|Publication number||US7772529 B2|
|Application number||US 11/077,351|
|Publication date||Aug 10, 2010|
|Priority date||Mar 10, 2005|
|Also published as||US20060204775|
|Publication number||077351, 11077351, US 7772529 B2, US 7772529B2, US-B2-7772529, US7772529 B2, US7772529B2|
|Inventors||Perry A. Holman|
|Original Assignee||Honeywell International Inc.|
|Export Citation||BiBTeX, EndNote, RefMan|
|Patent Citations (15), Non-Patent Citations (2), Classifications (14), Legal Events (4)|
|External Links: USPTO, USPTO Assignment, Espacenet|
Embodiments are generally related to magnetoresistive-based detection devices and techniques. Embodiments are also related to magnetoresistive sensors incorporating permalloy components. Embodiments are additionally related to techniques for improving the sensitivity of permalloy devices.
Magnetoresistive components, such as permalloy, can be utilized in a variety of sensing applications, such as, for example, in the contactless detection of changes in state, such as the measurement of an angular position of a rotatably mounted part. Magnetoresistive-based sensors typically include magnetic field-dependent resistors, which are arranged in a bridge circuit configuration and through which a control current is fed. When a magnetoresistive-based sensor is influenced by a magnetic field, a voltage can be established in which the magnitude of the voltage depends on the magnitude and direction of the magnetic field associated with the sensor.
The relationship between an associated bridge circuit voltage and the magnetic field direction can be utilized in a contactless magnetoresistive sensor, for example, to detect the angular position of a rotatably mounted part. Such sensors are particularly useful in automotive applications. Magnetoresistive sensors are typically configured from a magnetoresistive film that is formed from a magnetic substance that exhibits a magnetoresistive effect and generally possesses a single active layered structure.
A magnetoresistive sensor may be acted upon by a magnetic field oriented in a particular manner, such that a definite control current can be applied to the current contacts of an associated bridge circuit. The voltage that is then established at the other contacts can be measured on an ongoing basis. In general, the pattern of magnetoresistive material utilized in magnetoresistive sensors can be connected electrically in a Wheatstone bridge arrangement in order to sense changes in the resistance of the magnetoresistive material in response to changes in the strength and direction of a magnetic field component in the plane of the magnetoresistive elements. In order to monitor the changes in the resistance of the material, associated components, such as amplifiers, are generally connected together to form an electrical circuit, which provides an output signal that is representative of the strength and direction of the magnetic field in the plane of the sensing elements.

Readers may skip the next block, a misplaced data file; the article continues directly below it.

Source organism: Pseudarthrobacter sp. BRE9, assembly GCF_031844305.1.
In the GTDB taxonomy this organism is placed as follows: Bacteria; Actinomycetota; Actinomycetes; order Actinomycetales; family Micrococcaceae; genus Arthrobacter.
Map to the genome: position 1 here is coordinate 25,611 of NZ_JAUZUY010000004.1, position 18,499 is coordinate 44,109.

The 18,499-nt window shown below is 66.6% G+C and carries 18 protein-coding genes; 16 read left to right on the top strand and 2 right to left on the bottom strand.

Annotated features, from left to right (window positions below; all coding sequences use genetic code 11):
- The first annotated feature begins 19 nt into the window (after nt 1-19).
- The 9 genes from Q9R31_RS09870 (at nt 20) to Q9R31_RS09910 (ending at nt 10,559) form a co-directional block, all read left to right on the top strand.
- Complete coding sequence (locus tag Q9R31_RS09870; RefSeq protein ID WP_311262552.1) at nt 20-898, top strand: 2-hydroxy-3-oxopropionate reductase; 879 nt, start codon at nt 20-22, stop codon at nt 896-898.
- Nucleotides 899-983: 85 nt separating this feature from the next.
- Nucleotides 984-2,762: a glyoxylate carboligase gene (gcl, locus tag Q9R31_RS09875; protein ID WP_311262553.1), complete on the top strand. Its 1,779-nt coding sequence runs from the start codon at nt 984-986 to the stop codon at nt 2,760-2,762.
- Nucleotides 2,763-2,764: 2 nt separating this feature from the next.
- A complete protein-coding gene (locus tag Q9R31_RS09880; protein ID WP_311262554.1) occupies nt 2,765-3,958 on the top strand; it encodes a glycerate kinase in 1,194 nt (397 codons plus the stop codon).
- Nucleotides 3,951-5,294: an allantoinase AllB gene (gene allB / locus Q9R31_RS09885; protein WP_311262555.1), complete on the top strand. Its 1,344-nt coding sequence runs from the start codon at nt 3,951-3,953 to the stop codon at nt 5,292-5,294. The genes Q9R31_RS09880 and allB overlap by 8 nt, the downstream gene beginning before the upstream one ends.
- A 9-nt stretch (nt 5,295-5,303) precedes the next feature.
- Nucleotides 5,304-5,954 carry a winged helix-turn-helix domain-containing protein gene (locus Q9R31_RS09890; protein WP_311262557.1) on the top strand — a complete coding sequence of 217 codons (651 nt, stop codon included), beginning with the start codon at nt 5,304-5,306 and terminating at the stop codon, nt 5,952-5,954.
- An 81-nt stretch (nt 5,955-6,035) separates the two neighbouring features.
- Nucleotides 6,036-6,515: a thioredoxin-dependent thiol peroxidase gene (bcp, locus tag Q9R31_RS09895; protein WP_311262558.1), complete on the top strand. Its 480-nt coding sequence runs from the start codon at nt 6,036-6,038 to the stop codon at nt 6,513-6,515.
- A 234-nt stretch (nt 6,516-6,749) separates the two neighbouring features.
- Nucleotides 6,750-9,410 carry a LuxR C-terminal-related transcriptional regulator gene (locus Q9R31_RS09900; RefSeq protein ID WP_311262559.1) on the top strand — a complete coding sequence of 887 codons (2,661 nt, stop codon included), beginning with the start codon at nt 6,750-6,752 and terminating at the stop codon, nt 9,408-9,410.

When the circuit is provided on a silicon substrate, for example, electrical connections between associated components can be made above the surface of the silicon or by appropriately doped regions beneath the components and within the body of the silicon substrate. Components can be connected to each other above the surface of the silicon by disposing conductive material to form electrically conductive paths between the components. When appropriately doped regions within the silicon substrate connect components in electrical communication with each other, an electrically conductive path can be formed by diffusing a region of the silicon with an appropriate impurity, such as phosphorous, arsenic or boron to form electrically conductive connections between the components.
Permalloy is often utilized in Magnetoresistive-based sensing applications that require increasing sensitivity. Note that as utilized herein, the term “permalloy” generally refers to any of several alloys of nickel and iron having high magnetic permeability. Typical permalloy-based magnetoresistive devices utilize the small electrical resistance change of the permalloy film to a magnetic field by forcing a current through the resistor and measuring the voltage change. This is often accomplished in a Wheatstone bridge configuration with many resistors arranged electrically in series per bridge element to maintain the current low and the sensitivity high.
Recent activity has indicated that the direction of anisotropy greatly affects the low field sensitivity of permalloy. One of the primary problems with conventional techniques of producing permalloy is that the anisotropy thereof is defined at deposition, or a later time. The anisotropy can only be set, however, for the entire substrate or wafer utilized in the production process.